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If you want to know who really controls Community Trust Bancorp, Inc. (NASDAQ:CTBI), then you'll have to look at the makeup of its share registry. Insiders often own a large chunk of younger, smaller, companies while huge companies tend to have institutions as shareholders. I quite like to see at least a little bit of insider ownership. As Charlie Munger said 'Show me the incentive and I will show you the outcome.
With a market capitalization of US$593m, Community Trust Bancorp is a small cap stock, so it might not be well known by many institutional investors. In the chart below, we can see that institutional investors have bought into the company. Let's delve deeper into each type of owner, to discover more about Community Trust Bancorp.
What Does The Institutional Ownership Tell Us About Community Trust Bancorp?
Many institutions measure their performance against an index that approximates the local market. So they usually pay more attention to companies that are included in major indices.
As you can see, institutional investors have a fair amount of stake in Community Trust Bancorp. This can indicate that the company has a certain degree of credibility in the investment community. However, it is best to be wary of relying on the supposed validation that comes with institutional investors. They too, get it wrong sometimes. If multiple institutions change their view on a stock at the same time, you could see the share price drop fast. It's therefore worth looking at Community Trust Bancorp's earnings history, below. Of course, the future is what really matters.
Investors should note that institutions actually own more than half the company, so they can collectively wield significant power. Hedge funds don't have many shares in Community Trust Bancorp. The company's largest shareholder is Community Trust and Investment Company, with ownership of 10.0%. In comparison, the second and third largest shareholders hold about 7.2% and 6.6% of the stock. In addition, we found that Jean Hale, the CEO has 0.0134322 of the shares allocated to his name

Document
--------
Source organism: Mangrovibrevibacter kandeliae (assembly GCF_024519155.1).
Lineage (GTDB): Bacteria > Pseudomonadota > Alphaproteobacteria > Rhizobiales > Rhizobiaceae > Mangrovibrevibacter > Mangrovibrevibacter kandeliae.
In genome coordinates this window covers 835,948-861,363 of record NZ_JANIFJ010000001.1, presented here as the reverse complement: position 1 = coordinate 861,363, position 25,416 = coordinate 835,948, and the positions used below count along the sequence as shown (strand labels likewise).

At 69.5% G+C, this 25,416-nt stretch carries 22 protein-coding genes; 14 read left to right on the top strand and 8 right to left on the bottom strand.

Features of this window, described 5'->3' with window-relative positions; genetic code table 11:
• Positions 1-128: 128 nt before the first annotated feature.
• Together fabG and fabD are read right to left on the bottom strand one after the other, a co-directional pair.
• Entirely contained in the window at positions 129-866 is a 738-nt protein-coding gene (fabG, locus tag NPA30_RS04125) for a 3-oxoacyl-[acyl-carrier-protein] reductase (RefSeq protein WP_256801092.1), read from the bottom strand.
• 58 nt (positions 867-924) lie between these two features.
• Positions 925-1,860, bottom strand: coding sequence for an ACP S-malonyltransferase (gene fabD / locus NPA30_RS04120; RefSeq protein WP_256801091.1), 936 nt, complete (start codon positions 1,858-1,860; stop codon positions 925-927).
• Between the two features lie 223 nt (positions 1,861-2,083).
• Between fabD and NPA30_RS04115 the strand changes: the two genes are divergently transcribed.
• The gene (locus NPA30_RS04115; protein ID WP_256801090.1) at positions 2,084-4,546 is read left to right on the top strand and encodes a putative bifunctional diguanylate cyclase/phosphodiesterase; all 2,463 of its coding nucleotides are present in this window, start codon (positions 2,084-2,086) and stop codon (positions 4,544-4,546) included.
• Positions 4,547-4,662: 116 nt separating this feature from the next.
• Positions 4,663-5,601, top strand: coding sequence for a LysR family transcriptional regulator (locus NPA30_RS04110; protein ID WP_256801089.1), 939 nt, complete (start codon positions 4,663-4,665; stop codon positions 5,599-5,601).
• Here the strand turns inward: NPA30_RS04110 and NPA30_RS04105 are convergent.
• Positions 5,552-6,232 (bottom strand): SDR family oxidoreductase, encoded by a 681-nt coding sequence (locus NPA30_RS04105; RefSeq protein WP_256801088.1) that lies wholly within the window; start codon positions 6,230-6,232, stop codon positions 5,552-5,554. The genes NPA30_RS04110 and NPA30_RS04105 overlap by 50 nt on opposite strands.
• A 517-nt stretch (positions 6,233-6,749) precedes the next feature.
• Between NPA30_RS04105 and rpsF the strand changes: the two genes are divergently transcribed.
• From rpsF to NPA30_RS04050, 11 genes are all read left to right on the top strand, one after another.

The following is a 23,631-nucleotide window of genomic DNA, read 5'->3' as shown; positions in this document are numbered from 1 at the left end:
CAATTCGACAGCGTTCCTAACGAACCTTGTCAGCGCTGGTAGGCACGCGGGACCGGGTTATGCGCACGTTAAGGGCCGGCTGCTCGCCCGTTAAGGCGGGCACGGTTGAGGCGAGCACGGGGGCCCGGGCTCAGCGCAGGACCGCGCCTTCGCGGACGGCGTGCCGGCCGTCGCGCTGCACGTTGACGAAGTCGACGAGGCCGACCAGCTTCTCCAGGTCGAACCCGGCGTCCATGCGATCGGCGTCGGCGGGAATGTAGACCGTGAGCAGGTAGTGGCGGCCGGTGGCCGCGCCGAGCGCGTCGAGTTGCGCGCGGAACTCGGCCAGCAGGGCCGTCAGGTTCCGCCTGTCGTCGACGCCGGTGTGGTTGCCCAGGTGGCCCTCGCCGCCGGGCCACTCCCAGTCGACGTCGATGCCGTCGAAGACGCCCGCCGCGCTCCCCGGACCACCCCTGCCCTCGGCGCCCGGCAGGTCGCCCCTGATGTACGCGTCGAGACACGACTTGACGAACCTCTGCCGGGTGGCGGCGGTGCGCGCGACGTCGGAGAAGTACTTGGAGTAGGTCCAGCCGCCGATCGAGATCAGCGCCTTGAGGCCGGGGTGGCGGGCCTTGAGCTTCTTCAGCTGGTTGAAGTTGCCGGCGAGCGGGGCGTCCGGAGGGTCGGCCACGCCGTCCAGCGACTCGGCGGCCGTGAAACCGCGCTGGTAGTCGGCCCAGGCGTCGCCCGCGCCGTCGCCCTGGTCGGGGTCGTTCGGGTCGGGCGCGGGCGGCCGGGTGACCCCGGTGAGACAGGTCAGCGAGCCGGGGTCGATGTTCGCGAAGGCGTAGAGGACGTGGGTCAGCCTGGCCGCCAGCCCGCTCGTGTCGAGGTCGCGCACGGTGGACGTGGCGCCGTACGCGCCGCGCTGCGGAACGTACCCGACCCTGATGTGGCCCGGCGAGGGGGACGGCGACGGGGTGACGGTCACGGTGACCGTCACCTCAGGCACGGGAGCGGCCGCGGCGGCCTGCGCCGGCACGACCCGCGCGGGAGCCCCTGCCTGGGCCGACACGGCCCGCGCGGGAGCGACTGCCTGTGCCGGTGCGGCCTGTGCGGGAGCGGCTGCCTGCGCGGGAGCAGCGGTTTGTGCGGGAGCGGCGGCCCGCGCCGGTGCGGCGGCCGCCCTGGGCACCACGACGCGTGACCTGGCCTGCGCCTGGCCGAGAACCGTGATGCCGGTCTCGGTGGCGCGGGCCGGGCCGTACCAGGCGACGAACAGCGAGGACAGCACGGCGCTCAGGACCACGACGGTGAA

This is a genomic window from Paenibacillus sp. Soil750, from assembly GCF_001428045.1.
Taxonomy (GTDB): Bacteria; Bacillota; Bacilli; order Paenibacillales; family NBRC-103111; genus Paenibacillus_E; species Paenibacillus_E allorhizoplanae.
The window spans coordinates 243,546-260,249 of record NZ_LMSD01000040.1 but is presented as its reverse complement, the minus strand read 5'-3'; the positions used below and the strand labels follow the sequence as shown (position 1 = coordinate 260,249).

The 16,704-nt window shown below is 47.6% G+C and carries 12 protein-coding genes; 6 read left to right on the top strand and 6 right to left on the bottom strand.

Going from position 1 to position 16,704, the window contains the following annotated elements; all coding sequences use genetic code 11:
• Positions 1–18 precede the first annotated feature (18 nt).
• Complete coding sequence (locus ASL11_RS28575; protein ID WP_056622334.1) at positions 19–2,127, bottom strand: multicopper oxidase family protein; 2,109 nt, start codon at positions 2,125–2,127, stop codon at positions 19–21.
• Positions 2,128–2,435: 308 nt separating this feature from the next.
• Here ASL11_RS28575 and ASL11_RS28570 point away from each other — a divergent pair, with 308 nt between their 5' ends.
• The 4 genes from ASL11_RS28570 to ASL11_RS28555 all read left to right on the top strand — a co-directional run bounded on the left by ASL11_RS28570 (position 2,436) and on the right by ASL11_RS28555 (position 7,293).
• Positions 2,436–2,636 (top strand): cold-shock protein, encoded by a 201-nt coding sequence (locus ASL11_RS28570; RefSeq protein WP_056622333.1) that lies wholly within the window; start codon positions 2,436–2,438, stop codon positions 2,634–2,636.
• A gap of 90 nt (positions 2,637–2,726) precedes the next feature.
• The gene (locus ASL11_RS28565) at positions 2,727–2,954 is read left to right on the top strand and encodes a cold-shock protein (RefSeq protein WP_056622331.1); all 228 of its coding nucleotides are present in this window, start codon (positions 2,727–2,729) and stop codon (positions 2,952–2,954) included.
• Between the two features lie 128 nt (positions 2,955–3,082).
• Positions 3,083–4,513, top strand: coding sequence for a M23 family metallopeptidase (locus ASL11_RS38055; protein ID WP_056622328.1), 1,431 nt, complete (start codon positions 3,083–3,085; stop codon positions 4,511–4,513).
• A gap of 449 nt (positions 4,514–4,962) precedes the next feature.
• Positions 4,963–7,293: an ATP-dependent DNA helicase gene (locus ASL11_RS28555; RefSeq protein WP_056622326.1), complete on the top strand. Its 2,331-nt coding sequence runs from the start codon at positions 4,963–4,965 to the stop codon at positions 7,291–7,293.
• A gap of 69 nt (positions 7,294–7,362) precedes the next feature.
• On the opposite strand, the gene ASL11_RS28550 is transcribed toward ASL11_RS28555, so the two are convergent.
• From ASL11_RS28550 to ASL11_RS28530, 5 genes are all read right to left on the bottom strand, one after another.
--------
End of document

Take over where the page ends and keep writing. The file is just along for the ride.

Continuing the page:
A closer look at our ownership figures suggests that the top 18 shareholders have a combined ownership of 51% implying that no one share holder has a majority.
Researching institutional ownership is a good way to gauge and filter a stock's expected performance. The same can be achieved by studying analyst sentiments. There is some analyst coverage of the stock, but it could still become more well known, with time.
Insider Ownership Of Community Trust Bancorp
While the precise definition of an insider can be subjective, almost everyone considers board members to be insiders. The company management answer to the board; and the latter should represent the interests of shareholders. Notably, sometimes top-level managers are on the board, themselves.
Insider ownership is positive when it signals leadership are thinking like the true owners of the company. However, high insider ownership can also give immense power to a small group within the company. This can be negative in some circumstances.
We can see that insiders own shares in Community Trust Bancorp, Inc.. In their own names, insiders own US$30m worth of stock in the US$593m company. This shows at least some alignment. You can click here to see if those insiders have been buying or selling.
General Public Ownership
The general public holds a 33% stake in CTBI. This size of ownership, while considerable, may not be enough to change company policy if the decision is not in sync with other large shareholders.
It's always worth thinking about the different groups who own shares in a company. But to understand Community Trust Bancorp better, we need to consider many other factors. Consider risks, for instance. Every company has them, and we've spotted 1 warning sign for Community Trust Bancorp you should know about.
If you would prefer discover what analysts are predicting in terms of future growth, do not miss this free report on analyst forecasts.
NB: Figures in this article are calculated using data from the last twelve months, which refer to the 12-month period ending on the last date of the month the financial statement is dated. This may not be consistent with full year annual report figures.
This article by Simply Wall St is general in nature. It does not constitute a recommendation to buy or sell any stock, and does not take account of your objectives, or your financial situation. We aim to bring you long-term focused analysis driven by fundamental data. Note that our analysis may not factor in the latest price-sensitive company announcements or qualitative material. Simply Wall St has no position in any stocks mentioned.
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